I want to encourage them to go a little beyond that and think, okay, who actually took it out of the earth and what were the circumstances there? Was it paid for it? And was it respectful to the land as well?
That’s what I appreciate here in Canada because there’s a lot of gemstones in indigenous lands and the indigenous people are much more conscious. I’m generalizing here, but conscious of treating the land respectfully and not just going in with this attitude of taking it out and making money now because who cares what happens tomorrow?
And particularly now, with the environment the way it is, we have to start thinking about our planet and how we care for it. And the people on it who are less fortunate than us too.
What made you decide to start using Tailwind for your business?
Kenna: Well, I am in the pre-internet age, so I am not very tech-savvy. I was aware of Tailwind in the early days when it was more of a scheduling app. Then when COVID started, I had to get my technological act together and get a better presence online.
I had social media and a website, but I didn’t spend as much time on it as I should have. With COVID, I had the time to do that. But I found it was time-consuming to be on Instagram, Facebook, and Pinterest. There are just so many.
So yes, I finally learned how to use it. I learned graphic design for social media and photography. Along the way, it had been recommended, I spend more time on Pinterest, being a very visual platform.
I needed to up my game on Pinterest, so I took a webinar, and she talked about Tailwind. I was surprised because I knew about Tailwind, but I thought, what do they have to do with Pinterest? I looked more into it and thought, oh, you mean to say that I could do a post once and get it on three sites? The time-saving really appealed to me.
What’s your favorite Tailwind feature, and why?
Kenna: Create. Before Tailwind, I took my photos, went to a photo editor, then created graphics in Canva, and then went to a scheduler. I will be honest it took me a little longer to get, but I was committed to learning Create.
I spent the time, and I got a lot of great help from customer support. That was one thing I was really impressed with. They were patient with me and explained it very clearly.
When I figured it out, I liked the graphic options. I didn’t have to sit there and pretend to be a graphic designer. All I had to do was plug in the style that I wanted, the colors, the things that were distinctive to my brand, and upload my photo. And then I was getting all these amazing options. Then you can edit and tweak them a little bit too. So I thought, oh, this is great. And then the scheduling too. They even give me recommended times.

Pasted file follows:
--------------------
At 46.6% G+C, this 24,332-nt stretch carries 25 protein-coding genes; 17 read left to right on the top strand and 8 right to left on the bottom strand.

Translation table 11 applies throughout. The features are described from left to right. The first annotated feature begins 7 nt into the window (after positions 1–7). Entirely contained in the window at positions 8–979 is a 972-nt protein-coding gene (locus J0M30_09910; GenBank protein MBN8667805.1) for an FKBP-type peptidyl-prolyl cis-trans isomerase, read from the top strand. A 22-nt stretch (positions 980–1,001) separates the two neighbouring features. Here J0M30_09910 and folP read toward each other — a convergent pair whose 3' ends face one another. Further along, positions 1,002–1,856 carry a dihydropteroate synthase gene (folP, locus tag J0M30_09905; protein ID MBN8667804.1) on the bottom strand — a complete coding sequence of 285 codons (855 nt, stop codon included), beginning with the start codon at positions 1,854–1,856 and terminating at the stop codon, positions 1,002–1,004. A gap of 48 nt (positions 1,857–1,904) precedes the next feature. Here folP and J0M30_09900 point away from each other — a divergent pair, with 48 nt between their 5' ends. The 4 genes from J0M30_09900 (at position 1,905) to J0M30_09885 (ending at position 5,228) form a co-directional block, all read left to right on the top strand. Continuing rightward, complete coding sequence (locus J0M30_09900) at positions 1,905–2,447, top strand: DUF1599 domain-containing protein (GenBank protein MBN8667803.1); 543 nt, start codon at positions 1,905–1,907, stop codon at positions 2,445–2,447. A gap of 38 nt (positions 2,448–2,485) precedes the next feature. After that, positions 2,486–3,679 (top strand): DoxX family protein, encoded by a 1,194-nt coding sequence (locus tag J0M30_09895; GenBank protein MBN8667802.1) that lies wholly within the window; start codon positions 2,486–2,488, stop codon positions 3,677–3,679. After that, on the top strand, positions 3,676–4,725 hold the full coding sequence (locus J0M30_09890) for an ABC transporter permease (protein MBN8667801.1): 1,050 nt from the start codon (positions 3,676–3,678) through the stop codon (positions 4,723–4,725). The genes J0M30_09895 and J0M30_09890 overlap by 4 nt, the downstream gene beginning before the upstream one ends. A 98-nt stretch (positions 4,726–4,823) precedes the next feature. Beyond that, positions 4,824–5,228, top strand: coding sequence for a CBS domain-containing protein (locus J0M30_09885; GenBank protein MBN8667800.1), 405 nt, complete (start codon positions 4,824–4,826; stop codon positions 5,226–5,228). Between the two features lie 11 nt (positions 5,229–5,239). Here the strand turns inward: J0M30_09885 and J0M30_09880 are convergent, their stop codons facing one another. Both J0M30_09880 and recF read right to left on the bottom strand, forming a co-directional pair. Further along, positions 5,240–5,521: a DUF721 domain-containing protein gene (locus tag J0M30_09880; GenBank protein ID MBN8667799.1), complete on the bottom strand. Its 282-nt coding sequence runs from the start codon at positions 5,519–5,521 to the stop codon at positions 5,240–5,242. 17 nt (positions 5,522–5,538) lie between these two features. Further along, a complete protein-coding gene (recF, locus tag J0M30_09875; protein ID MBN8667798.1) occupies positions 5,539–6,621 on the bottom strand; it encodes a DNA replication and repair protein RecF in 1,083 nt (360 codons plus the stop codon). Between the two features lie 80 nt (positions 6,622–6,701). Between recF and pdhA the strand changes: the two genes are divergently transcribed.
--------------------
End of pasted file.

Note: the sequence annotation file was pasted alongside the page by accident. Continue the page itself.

Create saves me so much time, and it ups my game. I’ve had so much positive feedback on my social media pages and my website because of the graphics. And the graphics, too, are consistent because they’re created for me, almost customized for my brand.
What’s next for you and TerrAdore Jewelry?
Kenna: After Christmas, I’m going to take some time and take stock. Not with the jewelry-making aspect of my business. However, I want to learn some new things, some new techniques like using ancient techniques. And I’m a perpetual learner. I love to try and learn new things.
From a business perspective, I would like to slow down on doing shows. The packing up and moving of everything in the displays is just exhausting. And I would like to have a better online presence.
When I do my Google analytics, I noticed people from Europe, the United States, and across Canada are buying from me or coming to my website. I’ve been thinking more locally, so I need to start thinking more about what I’m offering online and how I’m offering it. I’d like to be international.
Where you can find Kenna McCall and TerrAdore Jewelry
Want to take a look and purchase one-of-a-kind statement pieces from TerrAdore Jewelry? You can find her pieces listed for sale on her website!
You can also witness her journey and be the first to know what new pieces are being added to her collection by following Kenna on Facebook, Pinterest, YouTube, and Instagram.
Psst! This Pin was made in seconds with Tailwind Create. Try it for yourself!